The factors were moderately related: use problem-focused coping was positively correlated with stop unpleasant emotions and thoughts (r = .67) and with get support from friends and family (r = .60). Stop unpleasant emotions and thoughts was, in turn, positively correlated with get support from friends and family (r = .54). Survey items and standardized loadings for each item on its parent factor are shown in . These factors and their associated items were used as the basis for specifying the first CFA model described below.
Confirmatory factor analyses of the Study 1 and Study 2 baseline data
CFA models may be usefully employed in an exploratory context to further refine the results derived from EFAs because CFAs provide tests of parameter estimates and global model fit. These tests enable investigators to identify items that are weakly related to their parent factors and remove those items from subsequent analyses, which results in a shorter, more pure measurement instrument (Neilands & Choi, 2002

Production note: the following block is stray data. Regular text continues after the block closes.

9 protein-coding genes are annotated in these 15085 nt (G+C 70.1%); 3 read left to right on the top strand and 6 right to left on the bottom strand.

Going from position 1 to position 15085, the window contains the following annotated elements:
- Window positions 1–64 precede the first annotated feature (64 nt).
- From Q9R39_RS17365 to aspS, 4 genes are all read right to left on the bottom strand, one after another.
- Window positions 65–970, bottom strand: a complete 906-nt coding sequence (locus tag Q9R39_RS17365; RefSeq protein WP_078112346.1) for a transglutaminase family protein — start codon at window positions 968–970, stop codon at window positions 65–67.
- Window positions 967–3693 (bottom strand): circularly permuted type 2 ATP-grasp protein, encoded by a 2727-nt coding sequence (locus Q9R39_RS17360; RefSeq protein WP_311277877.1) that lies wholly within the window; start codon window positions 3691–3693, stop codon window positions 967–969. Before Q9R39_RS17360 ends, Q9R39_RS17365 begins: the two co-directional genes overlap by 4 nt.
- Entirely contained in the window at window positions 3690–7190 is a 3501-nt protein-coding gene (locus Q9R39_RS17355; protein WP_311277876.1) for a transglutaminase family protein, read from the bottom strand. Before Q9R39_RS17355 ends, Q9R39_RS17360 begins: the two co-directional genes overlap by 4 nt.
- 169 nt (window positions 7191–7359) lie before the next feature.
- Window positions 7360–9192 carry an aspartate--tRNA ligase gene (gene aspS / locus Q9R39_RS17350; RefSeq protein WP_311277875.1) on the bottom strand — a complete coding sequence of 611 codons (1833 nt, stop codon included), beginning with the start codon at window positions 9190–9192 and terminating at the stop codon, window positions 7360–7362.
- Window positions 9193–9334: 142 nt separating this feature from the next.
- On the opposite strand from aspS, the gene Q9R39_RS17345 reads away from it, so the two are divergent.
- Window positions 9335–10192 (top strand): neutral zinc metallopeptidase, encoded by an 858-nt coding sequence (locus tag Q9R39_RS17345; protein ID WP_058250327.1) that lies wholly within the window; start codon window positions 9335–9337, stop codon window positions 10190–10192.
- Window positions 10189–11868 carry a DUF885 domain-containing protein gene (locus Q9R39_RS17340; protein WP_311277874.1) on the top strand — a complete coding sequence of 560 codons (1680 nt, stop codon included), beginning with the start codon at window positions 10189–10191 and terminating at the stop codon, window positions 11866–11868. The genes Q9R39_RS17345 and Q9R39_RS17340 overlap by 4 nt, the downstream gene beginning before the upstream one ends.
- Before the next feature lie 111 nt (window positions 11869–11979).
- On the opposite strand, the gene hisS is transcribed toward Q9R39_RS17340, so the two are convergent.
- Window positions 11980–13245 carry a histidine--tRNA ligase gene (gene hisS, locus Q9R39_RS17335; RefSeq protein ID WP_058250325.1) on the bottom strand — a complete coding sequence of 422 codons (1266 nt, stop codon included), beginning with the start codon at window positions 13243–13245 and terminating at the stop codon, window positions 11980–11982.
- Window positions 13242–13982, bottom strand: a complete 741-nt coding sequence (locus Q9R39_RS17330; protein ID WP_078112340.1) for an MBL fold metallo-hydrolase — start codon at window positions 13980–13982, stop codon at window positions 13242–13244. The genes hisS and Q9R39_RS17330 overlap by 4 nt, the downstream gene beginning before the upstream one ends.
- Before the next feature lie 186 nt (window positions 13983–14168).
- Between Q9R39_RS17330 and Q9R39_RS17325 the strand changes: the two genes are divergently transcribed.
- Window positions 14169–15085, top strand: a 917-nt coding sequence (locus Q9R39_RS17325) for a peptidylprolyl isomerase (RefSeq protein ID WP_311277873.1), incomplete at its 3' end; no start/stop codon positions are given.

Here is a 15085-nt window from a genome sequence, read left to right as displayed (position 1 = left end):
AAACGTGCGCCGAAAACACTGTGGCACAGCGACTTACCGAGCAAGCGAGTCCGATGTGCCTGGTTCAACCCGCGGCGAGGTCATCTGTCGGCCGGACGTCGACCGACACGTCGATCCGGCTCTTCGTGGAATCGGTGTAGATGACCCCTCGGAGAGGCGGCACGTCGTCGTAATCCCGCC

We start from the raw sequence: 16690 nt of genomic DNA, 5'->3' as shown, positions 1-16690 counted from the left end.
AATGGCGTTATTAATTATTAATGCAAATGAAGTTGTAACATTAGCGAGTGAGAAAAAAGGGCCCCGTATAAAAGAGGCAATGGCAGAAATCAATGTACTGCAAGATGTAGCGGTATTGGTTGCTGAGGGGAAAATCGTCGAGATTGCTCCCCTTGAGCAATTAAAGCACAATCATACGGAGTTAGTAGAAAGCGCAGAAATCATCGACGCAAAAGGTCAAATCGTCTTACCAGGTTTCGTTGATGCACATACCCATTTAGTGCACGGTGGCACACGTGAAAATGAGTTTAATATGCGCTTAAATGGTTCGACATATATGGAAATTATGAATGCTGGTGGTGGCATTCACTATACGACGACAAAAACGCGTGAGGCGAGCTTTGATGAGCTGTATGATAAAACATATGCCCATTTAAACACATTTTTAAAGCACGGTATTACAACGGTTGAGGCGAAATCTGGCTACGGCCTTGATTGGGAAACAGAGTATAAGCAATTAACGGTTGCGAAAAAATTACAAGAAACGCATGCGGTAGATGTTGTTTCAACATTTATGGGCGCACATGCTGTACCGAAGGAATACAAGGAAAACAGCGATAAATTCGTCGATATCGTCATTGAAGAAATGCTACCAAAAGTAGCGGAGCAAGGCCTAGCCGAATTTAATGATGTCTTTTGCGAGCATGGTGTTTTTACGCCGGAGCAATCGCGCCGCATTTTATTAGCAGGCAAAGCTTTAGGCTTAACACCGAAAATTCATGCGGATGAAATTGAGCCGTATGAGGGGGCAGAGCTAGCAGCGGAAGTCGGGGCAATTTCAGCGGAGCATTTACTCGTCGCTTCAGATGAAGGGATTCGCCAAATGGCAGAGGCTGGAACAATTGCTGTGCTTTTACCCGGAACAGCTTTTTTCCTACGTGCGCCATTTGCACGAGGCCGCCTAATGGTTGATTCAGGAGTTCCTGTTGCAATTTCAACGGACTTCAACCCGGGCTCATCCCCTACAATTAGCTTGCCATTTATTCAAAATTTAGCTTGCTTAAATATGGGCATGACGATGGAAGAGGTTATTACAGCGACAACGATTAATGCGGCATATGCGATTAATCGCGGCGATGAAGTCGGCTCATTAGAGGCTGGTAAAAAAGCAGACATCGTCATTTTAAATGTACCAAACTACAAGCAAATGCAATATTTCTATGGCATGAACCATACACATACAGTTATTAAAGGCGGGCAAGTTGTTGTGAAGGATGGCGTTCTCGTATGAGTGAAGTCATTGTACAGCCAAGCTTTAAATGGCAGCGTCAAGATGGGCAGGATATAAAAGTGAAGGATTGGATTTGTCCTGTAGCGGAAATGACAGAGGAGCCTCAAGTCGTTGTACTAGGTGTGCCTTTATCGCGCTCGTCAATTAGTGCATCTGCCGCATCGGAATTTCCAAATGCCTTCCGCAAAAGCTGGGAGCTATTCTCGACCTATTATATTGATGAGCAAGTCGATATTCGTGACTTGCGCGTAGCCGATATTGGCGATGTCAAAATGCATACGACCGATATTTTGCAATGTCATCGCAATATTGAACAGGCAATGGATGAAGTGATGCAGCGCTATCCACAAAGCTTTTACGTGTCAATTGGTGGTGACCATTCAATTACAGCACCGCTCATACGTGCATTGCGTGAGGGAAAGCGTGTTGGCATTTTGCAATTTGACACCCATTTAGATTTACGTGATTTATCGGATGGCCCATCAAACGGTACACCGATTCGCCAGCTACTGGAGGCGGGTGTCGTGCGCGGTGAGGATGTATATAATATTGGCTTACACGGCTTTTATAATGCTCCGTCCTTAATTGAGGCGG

). To evaluate global model fit, we report the chi-squared tests of model fit and several descriptive fit indices, described below. Though preliminary examination of the items’ univariate distributions suggested the items possessed an approximately normal distribution, we opted to report a chi-squared test of model fit and parameter estimate standard errors that are robust to departures from normality (Yuan & Bentler, 2000
). Even with corrections for non-normal data, the chi-squared test of absolute model fit can be sensitive to trivial misspecifications in the model’s structure (Bollen & Long, 1993
). Consequently, we also report the following descriptive measures of model fit that are often used to evaluate the soundness of a model: the standardized root mean residual (SRMR; Bollen, 1989
), the comparative fit index (CFI; Bentler, 1990
), and the root mean square error of approximation (RMSEA; Browne & Cudek, 1993